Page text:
Transistor now has one-click submission to 12 major podcast apps. Plus, we'll show you how to submit to Amazon, Stitcher, Deezer, TuneIn, RadioPublic, Pandora, iHeartRadio.

The podcast player

Anchor's current podcast player lacks a lot of control. Here's how it looks:

Anchor's embedded podcast player

Note: we had to remove Anchor's embed code because it was too much slowing down this page. It adds over 800 KB of JavaScript and slows the page down by 34%.

Transistor's podcast player looks like this:

The Transistor player allows you to:

  • Display your latest podcast episode on your website (like we're doing above) with a special embed code.

  • Rewind, fast-forward or adjust the playback speed.

  • See more info about the podcast.

  • Subscribe to the podcast.

  • Embed full episodes on Twitter and other sites.

  • Embed your whole season of episodes. (Example)

Our player also has great sharing tools; hover over the player and click the "Share" link. (Incidentally, I couldn't get Anchor's share icon to work).

Transistor podcast analytics vs Anchor's stats

True to its mission, Anchor provides simple, easy-to-read stats for its users.

Transistor's podcast analytics go into more detail:

Chart: see podcast stats for subscribers and listener trends over time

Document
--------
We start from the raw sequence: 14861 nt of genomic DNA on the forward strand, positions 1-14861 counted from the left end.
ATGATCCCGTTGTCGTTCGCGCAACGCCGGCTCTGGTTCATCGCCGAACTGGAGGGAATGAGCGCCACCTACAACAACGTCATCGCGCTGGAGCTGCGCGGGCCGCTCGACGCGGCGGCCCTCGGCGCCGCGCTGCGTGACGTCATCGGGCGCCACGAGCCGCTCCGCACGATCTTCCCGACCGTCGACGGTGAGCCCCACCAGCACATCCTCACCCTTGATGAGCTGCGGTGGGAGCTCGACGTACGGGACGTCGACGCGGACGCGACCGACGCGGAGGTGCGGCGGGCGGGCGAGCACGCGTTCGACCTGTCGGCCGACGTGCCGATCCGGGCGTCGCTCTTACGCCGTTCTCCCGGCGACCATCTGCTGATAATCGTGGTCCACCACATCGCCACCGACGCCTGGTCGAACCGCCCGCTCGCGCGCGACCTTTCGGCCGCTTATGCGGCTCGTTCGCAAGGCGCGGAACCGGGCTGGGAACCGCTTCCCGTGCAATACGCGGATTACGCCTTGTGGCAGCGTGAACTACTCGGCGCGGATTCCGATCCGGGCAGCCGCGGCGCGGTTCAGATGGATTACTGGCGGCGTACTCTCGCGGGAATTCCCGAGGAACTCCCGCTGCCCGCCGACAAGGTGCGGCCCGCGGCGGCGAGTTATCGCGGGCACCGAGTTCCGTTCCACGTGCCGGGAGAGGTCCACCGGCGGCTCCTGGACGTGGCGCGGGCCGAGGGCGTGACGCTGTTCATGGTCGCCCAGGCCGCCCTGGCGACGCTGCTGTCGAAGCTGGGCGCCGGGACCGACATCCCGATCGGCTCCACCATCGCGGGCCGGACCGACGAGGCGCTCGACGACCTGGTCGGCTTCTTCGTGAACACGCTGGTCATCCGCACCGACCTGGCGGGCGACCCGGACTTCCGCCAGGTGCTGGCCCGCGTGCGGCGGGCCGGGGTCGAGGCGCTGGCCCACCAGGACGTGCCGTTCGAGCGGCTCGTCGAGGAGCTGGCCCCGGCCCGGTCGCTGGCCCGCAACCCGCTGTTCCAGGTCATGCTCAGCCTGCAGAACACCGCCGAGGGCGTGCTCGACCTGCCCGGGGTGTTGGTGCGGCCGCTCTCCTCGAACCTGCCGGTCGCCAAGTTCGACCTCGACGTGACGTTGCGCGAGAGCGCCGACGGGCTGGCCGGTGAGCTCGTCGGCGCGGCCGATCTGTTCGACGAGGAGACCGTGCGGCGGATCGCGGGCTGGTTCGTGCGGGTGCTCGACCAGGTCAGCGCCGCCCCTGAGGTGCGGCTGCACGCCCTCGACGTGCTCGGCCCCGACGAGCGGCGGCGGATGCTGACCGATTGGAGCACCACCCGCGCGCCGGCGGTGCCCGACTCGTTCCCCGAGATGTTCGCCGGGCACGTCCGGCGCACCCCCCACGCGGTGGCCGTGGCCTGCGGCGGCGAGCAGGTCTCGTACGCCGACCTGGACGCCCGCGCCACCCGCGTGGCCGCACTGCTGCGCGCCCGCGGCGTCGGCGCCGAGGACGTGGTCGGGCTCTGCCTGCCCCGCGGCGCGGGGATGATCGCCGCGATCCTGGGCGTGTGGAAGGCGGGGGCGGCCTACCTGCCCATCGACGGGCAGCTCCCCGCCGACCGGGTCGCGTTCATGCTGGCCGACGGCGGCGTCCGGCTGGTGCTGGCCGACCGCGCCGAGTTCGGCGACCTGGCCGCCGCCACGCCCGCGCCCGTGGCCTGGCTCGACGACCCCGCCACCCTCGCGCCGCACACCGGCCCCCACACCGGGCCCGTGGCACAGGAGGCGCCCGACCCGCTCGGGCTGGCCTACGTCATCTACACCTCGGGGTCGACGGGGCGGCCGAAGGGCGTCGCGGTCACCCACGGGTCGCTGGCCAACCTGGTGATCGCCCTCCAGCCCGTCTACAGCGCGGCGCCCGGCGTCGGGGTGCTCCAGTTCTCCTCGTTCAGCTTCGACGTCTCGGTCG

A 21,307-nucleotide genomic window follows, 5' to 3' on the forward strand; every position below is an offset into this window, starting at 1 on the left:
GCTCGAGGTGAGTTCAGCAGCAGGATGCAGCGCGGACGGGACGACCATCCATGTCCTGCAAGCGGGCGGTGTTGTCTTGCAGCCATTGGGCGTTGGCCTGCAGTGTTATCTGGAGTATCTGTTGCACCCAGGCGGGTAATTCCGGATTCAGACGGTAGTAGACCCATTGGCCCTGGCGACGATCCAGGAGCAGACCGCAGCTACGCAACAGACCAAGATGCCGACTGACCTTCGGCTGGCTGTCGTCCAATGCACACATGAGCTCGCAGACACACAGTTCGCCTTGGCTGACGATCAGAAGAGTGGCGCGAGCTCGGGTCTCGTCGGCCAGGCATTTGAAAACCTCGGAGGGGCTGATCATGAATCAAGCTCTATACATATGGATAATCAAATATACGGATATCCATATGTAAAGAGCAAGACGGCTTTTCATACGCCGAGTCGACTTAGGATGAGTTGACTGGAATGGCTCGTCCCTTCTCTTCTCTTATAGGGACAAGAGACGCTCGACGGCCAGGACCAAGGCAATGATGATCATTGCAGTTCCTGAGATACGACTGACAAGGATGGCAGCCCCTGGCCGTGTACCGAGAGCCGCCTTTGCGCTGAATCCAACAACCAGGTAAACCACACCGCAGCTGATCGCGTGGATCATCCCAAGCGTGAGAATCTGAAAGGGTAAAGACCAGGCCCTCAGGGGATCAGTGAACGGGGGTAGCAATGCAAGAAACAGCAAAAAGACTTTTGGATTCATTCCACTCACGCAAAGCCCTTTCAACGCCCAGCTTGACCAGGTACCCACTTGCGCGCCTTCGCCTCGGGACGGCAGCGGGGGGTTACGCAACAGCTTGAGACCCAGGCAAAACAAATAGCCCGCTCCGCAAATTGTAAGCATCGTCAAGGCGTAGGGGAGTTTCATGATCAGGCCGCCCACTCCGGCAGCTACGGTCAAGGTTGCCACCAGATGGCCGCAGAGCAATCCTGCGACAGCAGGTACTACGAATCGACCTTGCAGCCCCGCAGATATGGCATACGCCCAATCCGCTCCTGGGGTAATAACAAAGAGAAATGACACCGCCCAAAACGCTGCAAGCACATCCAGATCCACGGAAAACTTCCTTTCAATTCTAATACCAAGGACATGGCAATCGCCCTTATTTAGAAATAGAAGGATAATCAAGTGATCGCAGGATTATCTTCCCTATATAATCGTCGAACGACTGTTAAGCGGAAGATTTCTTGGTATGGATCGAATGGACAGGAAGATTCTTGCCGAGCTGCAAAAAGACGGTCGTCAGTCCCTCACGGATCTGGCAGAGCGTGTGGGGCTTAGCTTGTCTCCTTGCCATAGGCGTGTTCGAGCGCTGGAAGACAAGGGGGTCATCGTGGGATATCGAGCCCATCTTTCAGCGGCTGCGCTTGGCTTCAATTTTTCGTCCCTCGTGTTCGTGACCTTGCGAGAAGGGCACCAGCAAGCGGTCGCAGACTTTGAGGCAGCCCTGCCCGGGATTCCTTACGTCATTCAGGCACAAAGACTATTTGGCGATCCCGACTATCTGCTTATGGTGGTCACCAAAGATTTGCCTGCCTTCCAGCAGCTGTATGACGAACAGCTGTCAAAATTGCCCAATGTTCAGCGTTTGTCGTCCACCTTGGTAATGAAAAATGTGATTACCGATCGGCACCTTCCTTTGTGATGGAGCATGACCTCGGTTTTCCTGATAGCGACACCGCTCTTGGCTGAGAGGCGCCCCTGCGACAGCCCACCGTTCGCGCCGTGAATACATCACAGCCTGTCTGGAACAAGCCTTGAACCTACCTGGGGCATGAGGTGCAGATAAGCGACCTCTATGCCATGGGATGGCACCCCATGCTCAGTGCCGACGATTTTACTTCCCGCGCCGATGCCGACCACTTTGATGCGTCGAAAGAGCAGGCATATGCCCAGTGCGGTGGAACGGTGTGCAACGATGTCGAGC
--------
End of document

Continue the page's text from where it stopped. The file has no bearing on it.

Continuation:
Our podcast stats will show you:

  • Average downloads per episode, organized by "first 7, 30, 60, and 90 days."

  • The number of subscribers you have (estimated based on past download history).

  • Listener trends over time.

We'll also give you a complete episode breakdown. You can order your episodes by total downloads, date, and average downloads:

Table: downloads per podcast episode

In Transistor, you can also track how many people are listening on each podcast app (Apple Podcasts, iTunes, Google Podcasts, Overcast):

Chart: what are the most popular podcast player apps?

You can also see a map of where your listeners are from, worldwide:

How can I see a map of my podcast listeners?

Should you host on Anchor? Other deal-breakers.

In addition to what we've mentioned above, there are other reasons you might want to think twice about creating your show on their platform.

Anchor automatically puts ads in podcasts

When George Kao created his show on Anchor, he noticed a big deal-breaker:

Anchor puts an advertisement about their platform into the beginning or end of every podcast episode that you create/upload with their platform.

After getting criticism about the practice, Anchor modified this slightly: their post-roll ads are still turned on as a default, but you can now "opt-out" in your advanced settings.

Anchor automatically puts their logo on your cover art

Similarly, you'll notice most shows on Anchor have their logo embedded in the show art.

Again, this is turned on as a default and has to be manually turned off.

On Transistor, you can host multiple podcasts from the same account

On Anchor, you can't host multiple shows from the same account. But on Transistor you can:

Don't limit your creativity! Transistor allows you to host unlimited shows on the same account, for one monthly price. (Making more shows is one of the best ways to increase the number of listeners you get each month).

Should I use Anchor to host my podcast?

It depends. If you're starting your podcast for fun, or out of personal curiosity, it might be a good fit for you.

But if you're looking to build "a serious and long-term podcast" (as Scott says), you should use a professional podcast platform like Transistor.